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Guidelines for Examination

 
 
1.
General remarks 

A European application must "relate to one invention only or to a group of inventions so linked as to form a single general inventive concept" (see also B-VII, 1). The second of these alternatives, i.e. the single-concept linked group, may give rise to a plurality of independent claims in the same category provided these claims comply with Rule 43(2) (see F-IV, 3.2 and 3.3), but the more usual case is a plurality of independent claims in different categories.

The requirement of unity of invention serves a regulatory function in the interests of an efficient procedure up to grant (see T 110/82). It would be inappropriate to accept those applications which, because of their heterogeneous content, entail a far greater than average expense to process, especially in respect of the search, since this expense must partly be borne by the fees levied for other applications. A further aspect is the requirement as to ready comprehensibility of the subject-matter of the application, which may be impaired by heterogeneous subject-matter.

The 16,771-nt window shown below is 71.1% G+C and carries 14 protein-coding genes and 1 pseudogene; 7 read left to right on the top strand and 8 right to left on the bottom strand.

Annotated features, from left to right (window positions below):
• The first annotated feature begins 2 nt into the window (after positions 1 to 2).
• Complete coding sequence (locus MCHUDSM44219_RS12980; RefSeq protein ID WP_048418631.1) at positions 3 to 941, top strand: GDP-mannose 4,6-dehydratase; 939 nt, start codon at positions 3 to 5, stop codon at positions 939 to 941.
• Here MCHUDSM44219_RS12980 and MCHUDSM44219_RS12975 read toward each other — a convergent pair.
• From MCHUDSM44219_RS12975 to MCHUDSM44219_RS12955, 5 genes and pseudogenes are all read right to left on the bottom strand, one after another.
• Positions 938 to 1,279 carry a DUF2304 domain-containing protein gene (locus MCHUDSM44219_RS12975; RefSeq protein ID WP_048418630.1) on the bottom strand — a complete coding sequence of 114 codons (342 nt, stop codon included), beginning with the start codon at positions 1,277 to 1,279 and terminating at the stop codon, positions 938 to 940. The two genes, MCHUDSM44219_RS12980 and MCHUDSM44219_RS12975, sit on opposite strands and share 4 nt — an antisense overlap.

When determining unity of invention, a finding of lack of clarity of the claims is on its own not sufficient grounds for a finding of lack of unity.

Normally, too, the sequence of the claims should not have an impact on the determination of unity of invention. However, it will have an impact on which invention is to be considered the first invention mentioned in the claims (see F-V, 8.2).

Moreover, the fact that the claimed separate inventions belong to different groups of the classification is not in itself a reason for a finding of lack of unity.

An application may contain claims of different categories, or several independent claims of the same category. This is not in itself a reason for an objection of lack of unity of invention if the requirements of Art. 82 and Rule 44 are otherwise met (the relationship between Rule 43(2) and Art. 82 is explained in more detail in F-V, 14).

With regard to substantive criteria, unity of invention is examined in search and substantive examination in both European and PCT procedures according to the same principles. This does not apply to the respective procedures themselves, where significant differences exist.